Cyprus’ recession loses steam as trade and tourism pick up

Cyprus’ economic slump eased in the second quarter as tourism and trade picked up although the island, which was forced to secure an international bailout last year, remained in recession. Gross domestic product dipped by a seasonally adjusted 0.3 per cent in the second quarter from the previous three months, one of the shallowest declines recorded since the economy began contracting in mid-2011, preliminary data released by the island’s statistics office on Thursday showed.

On an annual basis, the economy shrank 2.5 per cent in April to June, compared to a revised 3.9 percent contraction in the first three months of this year. The island  has not posted economic growth since the second quarter of 2011.

The tourism and trade sectors grew in the second quarter, after declining in the previous quarter, the statistics office said. The manufacturing, construction, banking and transport sectors all contracted. Tourism arrivals rose 6.0 per cent in the first six months of 2014 compared to a year earlier, according to the statistics office.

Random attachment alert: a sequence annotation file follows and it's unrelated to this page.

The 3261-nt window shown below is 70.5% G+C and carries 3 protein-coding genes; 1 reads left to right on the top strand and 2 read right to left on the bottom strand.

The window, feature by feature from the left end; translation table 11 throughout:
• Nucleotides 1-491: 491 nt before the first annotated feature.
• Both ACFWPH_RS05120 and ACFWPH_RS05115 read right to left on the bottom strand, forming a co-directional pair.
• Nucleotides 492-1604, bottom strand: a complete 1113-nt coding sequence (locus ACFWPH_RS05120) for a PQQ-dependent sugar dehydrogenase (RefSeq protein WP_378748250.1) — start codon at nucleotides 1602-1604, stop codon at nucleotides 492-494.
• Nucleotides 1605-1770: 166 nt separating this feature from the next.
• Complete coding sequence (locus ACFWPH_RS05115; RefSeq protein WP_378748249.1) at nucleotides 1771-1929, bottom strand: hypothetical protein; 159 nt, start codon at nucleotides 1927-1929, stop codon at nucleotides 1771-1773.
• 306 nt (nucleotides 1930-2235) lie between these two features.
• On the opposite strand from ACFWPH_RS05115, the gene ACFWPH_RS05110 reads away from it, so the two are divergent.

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Emanuel Paparella2014-08-16 19:19:53
The report above is quite an eye-opener. Here we have two members of NATO, one of them in the EU and the other a candidate for the EU who cannot find a way to tolerance and reconciliation. I suppose things need to get worse before they get better and the Enlightenment has still to enlighten itself...